“The level of hatred directed towards that piece of infrastructure was out of proportion with the cost,” says Druh Farrell as she recalls the stormy process leading to the construction of Santiago Calatrava’s pedestrian and cycling Peace Bridge in Calgary. “It was an incredibly painful process. It became so intense.”

The celebrated Spanish architect was brought in to address a complicated brief. The crossing – connecting downtown to the northern river pathway and the community of Sunnyside – had to completely span the Bow River, while being flat enough to avoid obstructing a nearby helicopter-landing area.

Continue reading...

Carlos Marchand photographs basketball hoops in Queens, New York City, as a way of framing suburbia

Continue reading...

Santa Maria Tonantzintla was set to be one of Mexico’s first smart cities – but residents saw it as an attempt to westernise their town and leave tradition behind

Lupita Tecual Porquillo had heard a rumour that the plaza was going to be “remodelled”. The 51-year-old grocery store owner lives around the corner from the centre of Santa Maria Tonantzintla, a sleepy town in the state of Puebla, about three hours from Mexico City. She assumed “remodelling” meant repairing the plaza’s centuries-old cobblestone pavement.

In November 2017, heavy machinery arrived to tear out the characteristic cobblestones and replace them with smooth, uniform stone tiles. On 11 January, Tecual Porquillo discovered the municipality had also knocked down the clock tower and stucco bridge – both beloved landmarks in the central plaza.

Continue reading...

After days of denial, Saudi Arabia has now said that the writer Jamal Khashoggi died in a ‘fist fight’ at its Istanbul consulate. Martin Chulov pieces together events surrounding this death and the investigation, and links to Riyadh’s controversial crown prince

The Saudi Arabian consulate in Istanbul is a homely looking place, much smaller than it seems, nestled into a quiet suburban street, and painted pastel yellow. Were it not for a giant steel door and a green flag flying on the roof – both sporting two large swords – it could easily be an Ottoman-era cottage like many nearby.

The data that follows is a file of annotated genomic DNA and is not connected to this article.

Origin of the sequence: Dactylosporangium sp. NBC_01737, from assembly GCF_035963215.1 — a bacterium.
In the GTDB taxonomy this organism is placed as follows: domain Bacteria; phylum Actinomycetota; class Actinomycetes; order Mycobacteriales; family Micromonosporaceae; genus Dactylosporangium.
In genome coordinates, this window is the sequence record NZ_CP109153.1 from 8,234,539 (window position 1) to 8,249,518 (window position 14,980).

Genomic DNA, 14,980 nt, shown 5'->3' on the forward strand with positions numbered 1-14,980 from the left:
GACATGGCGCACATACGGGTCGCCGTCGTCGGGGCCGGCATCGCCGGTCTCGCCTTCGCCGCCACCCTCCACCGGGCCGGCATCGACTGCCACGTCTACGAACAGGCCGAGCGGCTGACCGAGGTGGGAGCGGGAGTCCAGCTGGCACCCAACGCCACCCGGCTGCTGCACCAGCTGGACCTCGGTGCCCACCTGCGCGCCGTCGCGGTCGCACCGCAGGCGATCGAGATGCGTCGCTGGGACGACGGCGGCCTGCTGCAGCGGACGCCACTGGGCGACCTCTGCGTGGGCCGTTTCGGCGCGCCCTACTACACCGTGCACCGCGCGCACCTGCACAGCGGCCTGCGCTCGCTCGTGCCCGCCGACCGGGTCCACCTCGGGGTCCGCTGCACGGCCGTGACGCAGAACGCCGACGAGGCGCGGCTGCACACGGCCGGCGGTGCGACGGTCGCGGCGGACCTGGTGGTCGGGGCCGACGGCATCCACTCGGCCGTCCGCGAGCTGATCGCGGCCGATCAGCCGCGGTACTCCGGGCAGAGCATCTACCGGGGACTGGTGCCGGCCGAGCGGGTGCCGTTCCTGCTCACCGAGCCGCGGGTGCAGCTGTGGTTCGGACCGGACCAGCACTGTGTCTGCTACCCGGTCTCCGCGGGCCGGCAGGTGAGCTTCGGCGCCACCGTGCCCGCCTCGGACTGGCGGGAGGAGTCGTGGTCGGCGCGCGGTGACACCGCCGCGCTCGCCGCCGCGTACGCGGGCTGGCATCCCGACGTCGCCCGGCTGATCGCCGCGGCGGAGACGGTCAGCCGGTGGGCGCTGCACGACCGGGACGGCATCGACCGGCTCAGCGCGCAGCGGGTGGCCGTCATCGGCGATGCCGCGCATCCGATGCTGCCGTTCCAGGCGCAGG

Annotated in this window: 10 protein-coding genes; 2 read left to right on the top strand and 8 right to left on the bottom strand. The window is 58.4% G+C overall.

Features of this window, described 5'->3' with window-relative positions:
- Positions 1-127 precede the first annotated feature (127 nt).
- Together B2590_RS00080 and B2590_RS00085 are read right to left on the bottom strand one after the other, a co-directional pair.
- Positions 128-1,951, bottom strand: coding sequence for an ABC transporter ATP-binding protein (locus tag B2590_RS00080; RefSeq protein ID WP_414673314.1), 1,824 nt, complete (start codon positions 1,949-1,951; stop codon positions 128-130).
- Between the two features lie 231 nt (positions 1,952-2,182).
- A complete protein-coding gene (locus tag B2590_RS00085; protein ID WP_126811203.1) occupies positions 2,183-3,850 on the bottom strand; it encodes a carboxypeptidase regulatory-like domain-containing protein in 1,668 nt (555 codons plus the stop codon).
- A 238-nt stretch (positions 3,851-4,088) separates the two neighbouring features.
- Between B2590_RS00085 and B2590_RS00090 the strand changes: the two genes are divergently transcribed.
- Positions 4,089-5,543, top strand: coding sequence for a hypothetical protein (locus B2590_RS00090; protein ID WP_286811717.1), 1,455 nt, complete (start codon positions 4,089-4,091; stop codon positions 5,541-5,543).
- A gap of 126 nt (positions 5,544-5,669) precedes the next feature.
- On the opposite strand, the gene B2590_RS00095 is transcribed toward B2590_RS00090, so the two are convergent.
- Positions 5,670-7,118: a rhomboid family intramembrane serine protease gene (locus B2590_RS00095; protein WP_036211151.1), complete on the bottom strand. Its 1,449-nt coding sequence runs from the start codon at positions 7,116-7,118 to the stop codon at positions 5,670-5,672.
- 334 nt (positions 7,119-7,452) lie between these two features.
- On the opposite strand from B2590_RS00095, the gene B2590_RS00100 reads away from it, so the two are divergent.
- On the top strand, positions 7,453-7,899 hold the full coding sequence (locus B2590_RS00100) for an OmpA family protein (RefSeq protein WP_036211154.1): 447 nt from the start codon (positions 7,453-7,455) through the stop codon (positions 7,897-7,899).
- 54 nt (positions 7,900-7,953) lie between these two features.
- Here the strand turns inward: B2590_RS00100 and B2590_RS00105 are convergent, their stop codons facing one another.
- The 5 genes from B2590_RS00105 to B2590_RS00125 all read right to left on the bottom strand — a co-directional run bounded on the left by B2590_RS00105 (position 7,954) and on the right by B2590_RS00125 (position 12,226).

Police barriers to the left of the building mark a point where visitors gather before being allowed through to apply for visas or tend to official business. On 2 October one Saudi citizen, Jamal Khashoggi, stood at the fence line, pondering his next move. Khashoggi needed to deal with paperwork that proved he had the legal right to marry the woman nervously standing with him that day, his new Turkish fiancee, Hatice Cengiz. He paced the barricade for around 20 minutes, removed his two phones from his blazer and gave them to Cengiz. “Wish me luck,” Khashoggi said. “This will be a birthday present,” she replied.

Continue reading...

Workers on Beatrice project in Scotland include unregulated migrants on under £5 an hour

Among workers hired to build the £2.6bn Beatrice offshore windfarm in Scotland are unregulated migrants paid a fraction of the UK minimum wage, the Guardian can reveal.

Offshore windfarming is one of the UK’s biggest growth industries, hailed by both the Conservatives and Labour as a priority for investment that will create thousands of jobs while also producing clean energy.

Continue reading...

Crime rates | Jamal Khashoggi | Toilet goldfish | Female guitarists

It cannot be a coincidence that the rates of homicide, burglary and attacks on women are at the highest rate in 10 years (Report, 19 October). The Tory government’s austerity measures must be a major contributory factor, plus their general uncaring attitude, while their whole focus is on Brexit, itself a gnawing anti-social business that is draining millions from the coffers. Such a depressing state of affairs.
Catherine Roome
Staplehurst, Kent

• Re Jamal Khashoggi (Report, 20 October), if this is what the House of Saud does in its embassies, what are they doing in their prisons?
Joseph Wood
Cork, Ireland

Continue reading...

At least 33 countries ignored International Criminal Court’s warrants for arrest of Omar al-Bashir, say lawyers

Sudanese president Omar al-Bashir has been travelling freely around the world despite an eight-year-old international warrant for his arrest on charges of war crimes and genocide, human rights lawyers have found.

A project to document the travels of Bashir has called in question a key component in international law after repeated failures to arrest him.

Continue reading...

As of Sunday evening, Phelps was more than 1,600 votes ahead of the Liberal candidate, Dave Sharma

The high-profile independent Kerryn Phelps remains on track to take the seat of Wentworth from the Liberals after jubilant scenes on Saturday night gave way to a rollercoaster ride in the count on Sunday.

As of Sunday evening, Phelps was more than 1,600 votes ahead of the Liberal candidate, Dave Sharma. Earlier in the day the gap between the two dropped to 884 votes as postal votes strongly favoured Sharma.

Continue reading...

Physical and sexual violence against women is commonplace in Tajikistan, but a project designed to address the issue has produced remarkable results

• All photographs by Anisa Sabiri for the Guardian

The scheme ending abuse against women in Tajikistan

Continue reading...

For 22 years, Rano Mahmurodova was violently abused by her husband. A groundbreaking new project changed everything

Women in Tajikistan get a new lease of life – in pictures

The change in behaviour of Rano Mahmurodova’s husband was nothing short of a “miracle”.